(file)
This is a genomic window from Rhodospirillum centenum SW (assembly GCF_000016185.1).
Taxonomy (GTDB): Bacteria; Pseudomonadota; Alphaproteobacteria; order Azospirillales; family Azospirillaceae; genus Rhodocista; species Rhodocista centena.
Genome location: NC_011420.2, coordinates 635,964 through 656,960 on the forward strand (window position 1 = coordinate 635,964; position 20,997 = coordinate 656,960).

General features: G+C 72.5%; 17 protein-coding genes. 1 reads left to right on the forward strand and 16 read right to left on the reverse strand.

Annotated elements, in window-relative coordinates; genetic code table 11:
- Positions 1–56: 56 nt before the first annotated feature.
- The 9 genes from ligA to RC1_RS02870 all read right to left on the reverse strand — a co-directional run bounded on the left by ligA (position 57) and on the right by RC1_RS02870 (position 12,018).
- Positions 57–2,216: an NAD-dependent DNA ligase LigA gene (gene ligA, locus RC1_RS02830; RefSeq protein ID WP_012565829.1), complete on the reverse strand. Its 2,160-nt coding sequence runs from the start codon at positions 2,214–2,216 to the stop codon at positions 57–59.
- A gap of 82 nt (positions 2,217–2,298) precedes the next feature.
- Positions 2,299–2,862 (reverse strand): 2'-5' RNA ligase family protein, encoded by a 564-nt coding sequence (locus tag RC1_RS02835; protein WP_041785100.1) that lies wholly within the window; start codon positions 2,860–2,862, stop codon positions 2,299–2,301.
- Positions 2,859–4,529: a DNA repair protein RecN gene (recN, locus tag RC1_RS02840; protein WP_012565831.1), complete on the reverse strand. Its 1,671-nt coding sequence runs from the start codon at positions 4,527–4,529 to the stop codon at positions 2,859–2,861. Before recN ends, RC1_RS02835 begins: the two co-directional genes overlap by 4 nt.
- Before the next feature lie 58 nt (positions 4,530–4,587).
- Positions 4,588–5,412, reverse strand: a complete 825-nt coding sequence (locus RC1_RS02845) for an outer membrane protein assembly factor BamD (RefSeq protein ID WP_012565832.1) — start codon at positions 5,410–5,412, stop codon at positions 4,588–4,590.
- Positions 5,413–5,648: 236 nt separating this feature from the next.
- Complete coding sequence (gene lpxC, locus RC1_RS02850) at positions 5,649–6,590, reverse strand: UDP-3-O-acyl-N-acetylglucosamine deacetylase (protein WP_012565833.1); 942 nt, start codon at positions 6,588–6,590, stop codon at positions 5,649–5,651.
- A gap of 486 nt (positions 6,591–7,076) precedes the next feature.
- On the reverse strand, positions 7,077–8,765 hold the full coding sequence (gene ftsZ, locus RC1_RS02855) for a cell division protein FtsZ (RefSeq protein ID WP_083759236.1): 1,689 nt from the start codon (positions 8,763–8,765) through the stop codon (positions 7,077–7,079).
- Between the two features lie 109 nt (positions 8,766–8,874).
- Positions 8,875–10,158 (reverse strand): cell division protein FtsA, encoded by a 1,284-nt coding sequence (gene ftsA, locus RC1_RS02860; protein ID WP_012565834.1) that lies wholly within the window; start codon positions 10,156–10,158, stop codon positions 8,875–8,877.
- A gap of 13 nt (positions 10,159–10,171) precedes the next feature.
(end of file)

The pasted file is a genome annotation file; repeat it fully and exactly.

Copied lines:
This is a genomic window from Rhodospirillum centenum SW (assembly GCF_000016185.1).
Taxonomy (GTDB): Bacteria; Pseudomonadota; Alphaproteobacteria; order Azospirillales; family Azospirillaceae; genus Rhodocista; species Rhodocista centena.
Genome location: NC_011420.2, coordinates 635,964 through 656,960 on the forward strand (window position 1 = coordinate 635,964; position 20,997 = coordinate 656,960).

General features: G+C 72.5%; 17 protein-coding genes. 1 reads left to right on the forward strand and 16 read right to left on the reverse strand.

Annotated elements, in window-relative coordinates; genetic code table 11:
- Positions 1–56: 56 nt before the first annotated feature.
- The 9 genes from ligA to RC1_RS02870 all read right to left on the reverse strand — a co-directional run bounded on the left by ligA (position 57) and on the right by RC1_RS02870 (position 12,018).
- Positions 57–2,216: an NAD-dependent DNA ligase LigA gene (gene ligA, locus RC1_RS02830; RefSeq protein ID WP_012565829.1), complete on the reverse strand. Its 2,160-nt coding sequence runs from the start codon at positions 2,214–2,216 to the stop codon at positions 57–59.
- A gap of 82 nt (positions 2,217–2,298) precedes the next feature.
- Positions 2,299–2,862 (reverse strand): 2'-5' RNA ligase family protein, encoded by a 564-nt coding sequence (locus tag RC1_RS02835; protein WP_041785100.1) that lies wholly within the window; start codon positions 2,860–2,862, stop codon positions 2,299–2,301.
- Positions 2,859–4,529: a DNA repair protein RecN gene (recN, locus tag RC1_RS02840; protein WP_012565831.1), complete on the reverse strand. Its 1,671-nt coding sequence runs from the start codon at positions 4,527–4,529 to the stop codon at positions 2,859–2,861. Before recN ends, RC1_RS02835 begins: the two co-directional genes overlap by 4 nt.
- Before the next feature lie 58 nt (positions 4,530–4,587).
- Positions 4,588–5,412, reverse strand: a complete 825-nt coding sequence (locus RC1_RS02845) for an outer membrane protein assembly factor BamD (RefSeq protein ID WP_012565832.1) — start codon at positions 5,410–5,412, stop codon at positions 4,588–4,590.
- Positions 5,413–5,648: 236 nt separating this feature from the next.
- Complete coding sequence (gene lpxC, locus RC1_RS02850) at positions 5,649–6,590, reverse strand: UDP-3-O-acyl-N-acetylglucosamine deacetylase (protein WP_012565833.1); 942 nt, start codon at positions 6,588–6,590, stop codon at positions 5,649–5,651.
- A gap of 486 nt (positions 6,591–7,076) precedes the next feature.
- On the reverse strand, positions 7,077–8,765 hold the full coding sequence (gene ftsZ, locus RC1_RS02855) for a cell division protein FtsZ (RefSeq protein ID WP_083759236.1): 1,689 nt from the start codon (positions 8,763–8,765) through the stop codon (positions 7,077–7,079).
- Between the two features lie 109 nt (positions 8,766–8,874).
- Positions 8,875–10,158 (reverse strand): cell division protein FtsA, encoded by a 1,284-nt coding sequence (gene ftsA, locus RC1_RS02860; protein ID WP_012565834.1) that lies wholly within the window; start codon positions 10,156–10,158, stop codon positions 8,875–8,877.
- A gap of 13 nt (positions 10,159–10,171) precedes the next feature.